As a Peru fan, I know the ritual agony of World Cup qualifying | Luis Miguel Echegaray

The Peruvians havent been to a World Cup since 1982, and two huge matches this week could decide my teams fate. For better or worse, Im keeping the faith

With six matches to go in South American World Cup qualification, the table could hardly be tighter. The difference between first-placed Brazil and fifth-placed Argentina is eight points. Below them, three other teams still have a realistic chance of qualification. Only Bolivia and Venezuela are out of it.

Given the competitiveness of Conmebol qualifiers where only four teams gain direct spots and fifth faces an inter-confederation play-off slot this is the time of year when calculators are in constant use. When every South American fan imagines the hypothetical and adds a point here or there, dreaming up different scenarios on how their team will make it to Russia.

If youre from Brazil, who have never failed to qualify for the World Cup, then I wouldnt lose sleep. But if youre Peruvian, like yours truly, the toughest stretch is about to start.

Peru currently sit in eighth spot with 14 points, five behind Argentina in fifth, but with 18 points still up for grabs. Last time around we only managed 15 points from the whole campaign, so there is hope. And funnily enough, it came in the strangest of ways.

After a 2-0 home loss to Brazil in November, things looked bleak. Peru had just only 11 points from 12 matches, and Russia was beginning to look more like a pipe dream than reality. But like a Peruvian telenovela, the plot thickened. Fifa punished Bolivia for fielding an ineligible player against Chile and Peru earlier in the year. Both matches were awarded 3-0 in favour of the opposition, and La Bicolor climbed up the table. A chink of light appeared.

If Peru fail to make it to Russia, that will be 36 years without a World Cup appearance. This one might be the toughest to swallow, given that finally we are a team.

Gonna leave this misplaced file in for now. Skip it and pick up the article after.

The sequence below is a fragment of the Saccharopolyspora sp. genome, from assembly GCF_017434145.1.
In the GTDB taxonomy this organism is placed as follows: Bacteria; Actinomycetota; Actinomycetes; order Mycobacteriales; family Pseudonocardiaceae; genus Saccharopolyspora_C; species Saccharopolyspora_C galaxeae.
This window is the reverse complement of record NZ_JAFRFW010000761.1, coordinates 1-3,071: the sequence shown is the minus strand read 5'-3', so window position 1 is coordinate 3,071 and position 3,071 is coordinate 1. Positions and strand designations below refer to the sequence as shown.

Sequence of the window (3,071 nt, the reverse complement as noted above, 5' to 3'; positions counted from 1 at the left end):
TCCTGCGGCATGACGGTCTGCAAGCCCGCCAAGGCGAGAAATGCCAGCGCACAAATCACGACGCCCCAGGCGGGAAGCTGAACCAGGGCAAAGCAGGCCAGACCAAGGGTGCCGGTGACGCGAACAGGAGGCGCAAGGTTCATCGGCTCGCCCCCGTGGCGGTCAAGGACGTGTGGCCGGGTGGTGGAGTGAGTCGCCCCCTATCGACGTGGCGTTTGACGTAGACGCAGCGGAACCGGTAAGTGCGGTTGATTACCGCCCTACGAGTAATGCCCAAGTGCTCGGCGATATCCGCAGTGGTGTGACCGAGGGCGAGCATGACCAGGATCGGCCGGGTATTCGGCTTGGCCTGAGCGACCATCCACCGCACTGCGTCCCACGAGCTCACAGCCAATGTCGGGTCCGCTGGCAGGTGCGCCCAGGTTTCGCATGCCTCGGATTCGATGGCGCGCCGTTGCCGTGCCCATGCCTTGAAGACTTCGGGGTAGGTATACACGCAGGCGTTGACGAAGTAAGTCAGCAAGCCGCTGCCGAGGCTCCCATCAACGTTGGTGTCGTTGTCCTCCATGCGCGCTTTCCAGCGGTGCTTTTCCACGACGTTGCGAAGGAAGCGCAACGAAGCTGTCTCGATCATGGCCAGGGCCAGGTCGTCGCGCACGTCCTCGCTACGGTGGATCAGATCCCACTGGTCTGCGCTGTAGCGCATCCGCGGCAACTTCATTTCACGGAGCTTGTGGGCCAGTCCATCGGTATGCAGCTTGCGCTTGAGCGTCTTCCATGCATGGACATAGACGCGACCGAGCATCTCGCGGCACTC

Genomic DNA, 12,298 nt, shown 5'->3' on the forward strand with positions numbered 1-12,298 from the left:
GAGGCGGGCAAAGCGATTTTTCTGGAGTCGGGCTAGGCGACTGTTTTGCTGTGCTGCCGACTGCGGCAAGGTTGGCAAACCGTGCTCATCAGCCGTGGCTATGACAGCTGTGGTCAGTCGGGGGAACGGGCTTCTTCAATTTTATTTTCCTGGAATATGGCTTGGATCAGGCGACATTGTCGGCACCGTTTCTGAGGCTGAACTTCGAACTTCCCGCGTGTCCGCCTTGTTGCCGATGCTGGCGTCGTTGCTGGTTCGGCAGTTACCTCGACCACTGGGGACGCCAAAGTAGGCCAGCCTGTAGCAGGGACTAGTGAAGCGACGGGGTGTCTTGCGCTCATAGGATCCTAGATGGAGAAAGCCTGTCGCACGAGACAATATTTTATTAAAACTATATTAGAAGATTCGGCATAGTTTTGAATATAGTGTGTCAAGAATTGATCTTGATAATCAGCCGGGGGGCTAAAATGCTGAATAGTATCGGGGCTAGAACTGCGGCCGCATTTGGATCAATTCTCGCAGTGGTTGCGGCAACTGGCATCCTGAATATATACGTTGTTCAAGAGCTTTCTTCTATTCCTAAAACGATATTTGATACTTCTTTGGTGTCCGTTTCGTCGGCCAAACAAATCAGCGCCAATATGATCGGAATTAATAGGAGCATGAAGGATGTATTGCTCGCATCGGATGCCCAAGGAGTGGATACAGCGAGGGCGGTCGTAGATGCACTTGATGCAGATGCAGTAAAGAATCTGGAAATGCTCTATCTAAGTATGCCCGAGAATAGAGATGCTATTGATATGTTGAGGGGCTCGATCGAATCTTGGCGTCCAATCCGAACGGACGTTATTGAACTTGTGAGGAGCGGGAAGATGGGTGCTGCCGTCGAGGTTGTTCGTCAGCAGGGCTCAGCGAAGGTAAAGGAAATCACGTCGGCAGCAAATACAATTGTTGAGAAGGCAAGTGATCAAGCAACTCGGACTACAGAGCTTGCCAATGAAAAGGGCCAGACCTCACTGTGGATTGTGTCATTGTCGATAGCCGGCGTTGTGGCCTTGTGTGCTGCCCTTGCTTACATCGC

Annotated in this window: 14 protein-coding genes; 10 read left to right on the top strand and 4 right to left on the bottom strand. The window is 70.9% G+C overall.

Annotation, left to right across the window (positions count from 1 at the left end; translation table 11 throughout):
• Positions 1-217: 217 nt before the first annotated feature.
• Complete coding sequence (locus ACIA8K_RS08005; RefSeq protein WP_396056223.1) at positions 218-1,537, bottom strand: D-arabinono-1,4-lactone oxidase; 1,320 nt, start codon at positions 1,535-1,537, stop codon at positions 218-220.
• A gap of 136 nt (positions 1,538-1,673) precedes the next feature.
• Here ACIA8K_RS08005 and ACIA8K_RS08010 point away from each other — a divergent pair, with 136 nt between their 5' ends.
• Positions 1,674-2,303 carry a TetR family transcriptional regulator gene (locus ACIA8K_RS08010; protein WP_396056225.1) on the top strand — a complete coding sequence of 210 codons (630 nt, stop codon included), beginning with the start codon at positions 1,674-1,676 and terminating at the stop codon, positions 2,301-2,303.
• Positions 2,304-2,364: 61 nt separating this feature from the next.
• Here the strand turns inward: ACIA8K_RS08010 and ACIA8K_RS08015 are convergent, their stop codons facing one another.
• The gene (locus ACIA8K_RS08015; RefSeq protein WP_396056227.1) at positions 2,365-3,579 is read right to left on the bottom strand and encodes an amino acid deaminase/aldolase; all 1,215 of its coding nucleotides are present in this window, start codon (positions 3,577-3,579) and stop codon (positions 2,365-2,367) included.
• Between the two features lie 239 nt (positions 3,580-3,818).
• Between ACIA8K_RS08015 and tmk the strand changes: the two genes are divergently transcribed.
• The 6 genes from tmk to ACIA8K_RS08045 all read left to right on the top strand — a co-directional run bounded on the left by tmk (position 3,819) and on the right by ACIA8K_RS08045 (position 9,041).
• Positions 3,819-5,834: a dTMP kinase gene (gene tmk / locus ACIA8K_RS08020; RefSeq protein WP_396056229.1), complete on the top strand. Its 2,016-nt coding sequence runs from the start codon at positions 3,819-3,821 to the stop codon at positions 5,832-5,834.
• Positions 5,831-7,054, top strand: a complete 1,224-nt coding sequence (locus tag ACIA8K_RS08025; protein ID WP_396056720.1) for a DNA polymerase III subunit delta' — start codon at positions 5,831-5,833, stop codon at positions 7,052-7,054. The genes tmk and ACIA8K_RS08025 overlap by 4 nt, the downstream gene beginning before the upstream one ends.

Ricardo Gareca, Perus wily Argentinian coach, has found something we havent had for many years, something besides tactics, strategy and squad depth. Hes given us discipline.

Hes had his critics, but this has never shaken his ultimate goal: to translate young Peruvian talent into a team of disciplined professionals. In March a year ago, Raul Ruidiaz scored a goal in the last seconds of injury time to salvage a point against Venezuela but it wasnt enough to fend off the criticism. The Peruvian media, and a large portion of the fanbase, stopped believing in Gareca, but he was not fazed. He kept on in training, pushing the efforts of his young squad and demanding more and more.

This is, after all, a man who decided to play for River Plate after six years wearing the shirt of their fiercest rivals, Boca Juniors. If El Tigre can deal with wrath of Boca fans, he can deal with anything.

On Thursday, Garecas squad face last-placed Venezuela. They then host Uruguay the following Tuesday. This week promises to be make or break.

To those who never have to worry about qualification, who can ease their way to the World Cup by just walking through weaker opposition year after year Im looking at you, England its difficult to comprehend what Peruvians go through each qualification campaign. The struggle is most definitely real.

Some Peru fans visit their priest before every game, praying for a miracle that will never happen. Some, like my father, would only wear red and white for a week. I am past all that, but it would be a fiction to say I wasnt a nervous wreck before and during the game. Peruvians dont watch anything silently, and my emotions travel through 90 minutes faster than a Diego Simeone pressing drill.

My poor American wife never deserved this. But Ill never stop believing, even when its almost shameful to do so. Until I see mathematical impossibility, Ill still insist we can make it.

But a victory on Thursday would mean more than just three points. We need this.

As I write, the country is dealing with the worst flooding disaster in two decades, where more than 70 people have died and more than half a million in and near Lima have been affected. Mudslides have demolished roads and farmland and rivers have overflown, forcing people to flee their towns and villages.

Defender Miguel Trauco has already committed to donating $40,000 to help the victims. On Monday, Andy Polo confirmed a collection among the squad to raise even more money. The Peruvian FA has also said it will donate $30,000 before next weeks match against Uruguay.

This cant be fixed with just a game of soccer. There is no immediate remedy for disaster. But maybe, even if only for 90 minutes, we can stand together, hand in hand, and look to the future with a sense of hope.

Because sometimes, thats all you have left.

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